A Highland teacher who made “inappropriate” contact with his pupils on social media will not be punished by his professional body.
Paul Herbert was found fit to be in the classroom following disciplinary hearing.
He appeared before a General Teaching Council for Scotland panel to face allegations relating to his work at Ullapool High School between August, 2012 and September, 2013.
The computing teacher admitted a number of charges including making “friends” with several pupils on Facebook between May and August 2013, including over the school holiday period.
He also admitted creating a new page and communicating with a pupil after being “instructed” to remove his profile by Ullapool High head teacher Peter Harrison in September 2013.
Mr Herbert also used the website to contact an S5 pupil to tell her not to miss a revision class, and also admitted taking a mobile phone from an S4 pupil and connecting to his personal laptop while also keeping the device after the lesson had finished and the pupil was no longer present.
During the course of the hearing he was found to have asked an S5 pupil in front of a class: “Is it your time of the month?”
A further three charges were found not proven.
Mr Herbert declined to comment last night.
The panel heard from Iain Jackson, an education officer at Highland Council who investigated Mr Herbert after the allegations from pupils.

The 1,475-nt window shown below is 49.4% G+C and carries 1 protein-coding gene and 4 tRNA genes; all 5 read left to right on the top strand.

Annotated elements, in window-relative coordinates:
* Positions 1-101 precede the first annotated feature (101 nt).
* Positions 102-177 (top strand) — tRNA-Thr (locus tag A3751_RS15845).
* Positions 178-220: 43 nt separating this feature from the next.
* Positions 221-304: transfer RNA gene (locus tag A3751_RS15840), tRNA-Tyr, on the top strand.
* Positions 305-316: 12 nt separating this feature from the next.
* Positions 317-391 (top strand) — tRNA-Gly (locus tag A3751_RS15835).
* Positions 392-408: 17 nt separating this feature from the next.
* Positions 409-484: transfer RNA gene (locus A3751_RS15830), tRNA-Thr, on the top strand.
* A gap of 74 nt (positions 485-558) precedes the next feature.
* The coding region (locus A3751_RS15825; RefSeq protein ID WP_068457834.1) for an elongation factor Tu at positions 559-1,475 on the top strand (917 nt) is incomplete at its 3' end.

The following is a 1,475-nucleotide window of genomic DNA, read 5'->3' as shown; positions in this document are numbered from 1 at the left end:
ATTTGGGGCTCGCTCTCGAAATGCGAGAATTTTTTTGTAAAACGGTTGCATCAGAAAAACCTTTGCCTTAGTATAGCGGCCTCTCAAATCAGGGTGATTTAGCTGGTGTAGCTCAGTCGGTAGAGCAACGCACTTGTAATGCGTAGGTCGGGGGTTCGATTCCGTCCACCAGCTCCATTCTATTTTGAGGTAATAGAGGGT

He told the hearing he felt the teacher had “gone a little too far” in his contact with pupils and “should have known better” than engage with them in the way he did.
Mr Harrison said Mr Herbert was a “dedicated” teacher but appeared to be under stress through long hours and lengthy travel to work.
He said felt the computing teachers action’s were not “sinister”.
A statement from one of the pupils said Mr Herbert was a “man who meant well but maybe introduced a slightly too relaxed classroom atmosphere”.
Mr Herbert gave evidence to the hearing, saying he regretted his actions and had “naively” thought it was a good idea to set up a website account to communicate about school work.
He said he now avoided social media, both in his personal life and at work.
He said he had struggled to keep boundaries at the time due to his out of school work on the Duke of Edinburgh awards scheme and a mountain biking club.
The teacher also said his move to Invergordon had been “positive”.
The panel found that Mr Herbert’s contacts with pupils was “ill considered but were not sinister”.
They ruled the experience had been a “salutary lesson” and that his misconduct was unlikely to be repeated and that his fitness to teach was not impaired.